Skip Navigation
NPR News
The team from Russia RUS-1, with Alexander Zubkov, Alexey Negodaylo, Dmitry Trunenkov, and Alexey Voevoda, celebrate after winning gold during the men's four-man bobsled competition final at the 2014 Winter Olympics, on Sunday. (AP)

Russians Slide To Gold, U.S. Takes Bronze In 4-Man Bobsled

Feb 23, 2014

See this

The team from Canada CAN-3, with Justin Kripps, Jesse Lumsden, Cody Sorensen and Ben Coakwell, slide down the track upside down after crashing in turn sixteen during the men's four-man bobsled competition at the 2014 Winter Olympics on Saturday.

Share this

Explore this

Reported by

Scott Neuman

Related Topics at

Russian's four-man bobsled team took gold on the final day of the Olympics hosted by their nation, with the U.S. pulling a bronze at the event and Canada's team escaping unscathed from a harrowing crackup.

USAToday says:

"In the third heat, [Russian bobsled pilot Alexander] Zubkov separated himself from [the] field, Latvia-1 pilot Oskars Melbardis stayed in second and USA-1 pilot Steve Holcomb leapfrogged Germany-1 pilot Maximilian Arndt and that's how the podium stacked - with impressive history made."

"Zubkov won in a four-heat time of 3 minutes, 40.60 seconds, becoming just the sixth person to win four-man and two-man gold in the same Olympics."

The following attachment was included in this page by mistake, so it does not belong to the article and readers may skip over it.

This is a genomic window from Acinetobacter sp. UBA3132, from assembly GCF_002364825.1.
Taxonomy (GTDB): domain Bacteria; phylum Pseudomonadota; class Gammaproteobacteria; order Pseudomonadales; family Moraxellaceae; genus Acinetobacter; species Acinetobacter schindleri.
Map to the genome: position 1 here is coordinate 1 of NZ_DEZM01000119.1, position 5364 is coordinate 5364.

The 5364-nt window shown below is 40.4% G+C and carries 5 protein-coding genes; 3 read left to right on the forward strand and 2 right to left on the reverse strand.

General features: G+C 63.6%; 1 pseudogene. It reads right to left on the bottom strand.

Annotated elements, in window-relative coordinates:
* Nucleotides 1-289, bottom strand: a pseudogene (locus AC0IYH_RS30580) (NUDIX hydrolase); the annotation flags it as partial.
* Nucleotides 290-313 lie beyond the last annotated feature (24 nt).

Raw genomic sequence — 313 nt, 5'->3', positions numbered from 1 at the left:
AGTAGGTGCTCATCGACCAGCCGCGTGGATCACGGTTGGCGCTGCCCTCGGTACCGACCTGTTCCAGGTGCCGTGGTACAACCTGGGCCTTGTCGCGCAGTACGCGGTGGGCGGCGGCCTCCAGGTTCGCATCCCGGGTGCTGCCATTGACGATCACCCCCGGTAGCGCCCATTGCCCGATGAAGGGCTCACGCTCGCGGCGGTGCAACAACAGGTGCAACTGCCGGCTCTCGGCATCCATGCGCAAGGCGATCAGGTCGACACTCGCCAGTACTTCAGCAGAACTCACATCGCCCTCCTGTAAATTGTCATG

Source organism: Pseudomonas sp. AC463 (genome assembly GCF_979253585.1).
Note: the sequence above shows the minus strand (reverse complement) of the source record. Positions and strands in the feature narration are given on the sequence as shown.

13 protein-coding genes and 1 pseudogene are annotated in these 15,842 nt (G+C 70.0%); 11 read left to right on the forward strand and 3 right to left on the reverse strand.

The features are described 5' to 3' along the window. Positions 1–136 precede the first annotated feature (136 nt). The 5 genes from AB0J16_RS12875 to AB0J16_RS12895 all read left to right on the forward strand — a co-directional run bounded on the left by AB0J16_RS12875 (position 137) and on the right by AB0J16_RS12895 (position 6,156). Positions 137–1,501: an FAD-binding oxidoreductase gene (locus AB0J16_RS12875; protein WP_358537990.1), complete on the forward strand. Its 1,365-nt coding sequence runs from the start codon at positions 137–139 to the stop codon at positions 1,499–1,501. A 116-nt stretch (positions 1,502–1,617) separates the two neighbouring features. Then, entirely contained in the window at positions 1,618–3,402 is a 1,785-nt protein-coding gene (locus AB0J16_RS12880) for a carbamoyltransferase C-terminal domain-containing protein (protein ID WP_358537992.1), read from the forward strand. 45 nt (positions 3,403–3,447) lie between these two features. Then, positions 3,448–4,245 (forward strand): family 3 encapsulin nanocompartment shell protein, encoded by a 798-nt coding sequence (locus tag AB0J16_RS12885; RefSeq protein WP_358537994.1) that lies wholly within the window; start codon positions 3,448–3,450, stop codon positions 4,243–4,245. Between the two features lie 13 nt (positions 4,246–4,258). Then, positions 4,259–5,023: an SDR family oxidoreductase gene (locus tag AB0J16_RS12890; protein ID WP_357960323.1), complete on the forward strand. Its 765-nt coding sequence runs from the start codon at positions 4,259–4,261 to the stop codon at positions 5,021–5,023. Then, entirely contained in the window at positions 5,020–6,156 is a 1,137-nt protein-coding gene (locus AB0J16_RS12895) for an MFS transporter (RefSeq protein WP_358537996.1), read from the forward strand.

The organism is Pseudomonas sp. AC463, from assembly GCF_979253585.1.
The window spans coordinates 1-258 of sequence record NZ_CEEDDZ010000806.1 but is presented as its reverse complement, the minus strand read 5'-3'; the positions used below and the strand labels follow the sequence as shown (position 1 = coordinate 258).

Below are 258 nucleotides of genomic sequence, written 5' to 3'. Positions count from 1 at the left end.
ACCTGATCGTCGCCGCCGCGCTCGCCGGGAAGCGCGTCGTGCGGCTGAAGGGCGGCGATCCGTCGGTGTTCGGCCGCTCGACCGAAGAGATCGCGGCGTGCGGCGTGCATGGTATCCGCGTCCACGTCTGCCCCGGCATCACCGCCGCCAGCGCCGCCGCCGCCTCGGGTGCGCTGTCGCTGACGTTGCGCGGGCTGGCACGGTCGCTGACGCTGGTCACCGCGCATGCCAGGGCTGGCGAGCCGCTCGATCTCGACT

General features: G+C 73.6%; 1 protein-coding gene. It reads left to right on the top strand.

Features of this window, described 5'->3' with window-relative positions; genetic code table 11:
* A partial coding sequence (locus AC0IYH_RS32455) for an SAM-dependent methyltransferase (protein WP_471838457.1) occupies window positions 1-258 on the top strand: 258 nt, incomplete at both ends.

"Melbardis missed out - by nine-hundredths of a second - on giving Latvia its first gold medal in Winter Olympics history, but he will take silver, and Holcomb, who held off Russia-2 pilot Alexander Kasjanov by three-hundredths of a second, snuck in for bronze."

The medals were determined a day after Canada was eliminated in a harrowing crash that basically flipped their sled in the second run of the event. Fortunately, no one was hurt.

The Daily Mail says:

"The Canada 3 sled turned over on its side as it entered a corner and slid down the Sanki Sliding Center track out of control."

"Fortunately, pilot Justin Kripps and team members Jesse Lumsden, Cody Sorensen and Ben Coakwell escaped serious injury and were able to leave the crash scene without assistance."

Copyright 2014 NPR. To see more, visit

Missing some content? Check the source: NPR
Copyright(c) 2014, NPR

Visitor comments


NCPR is supported by:

This is a Visitor-Supported website.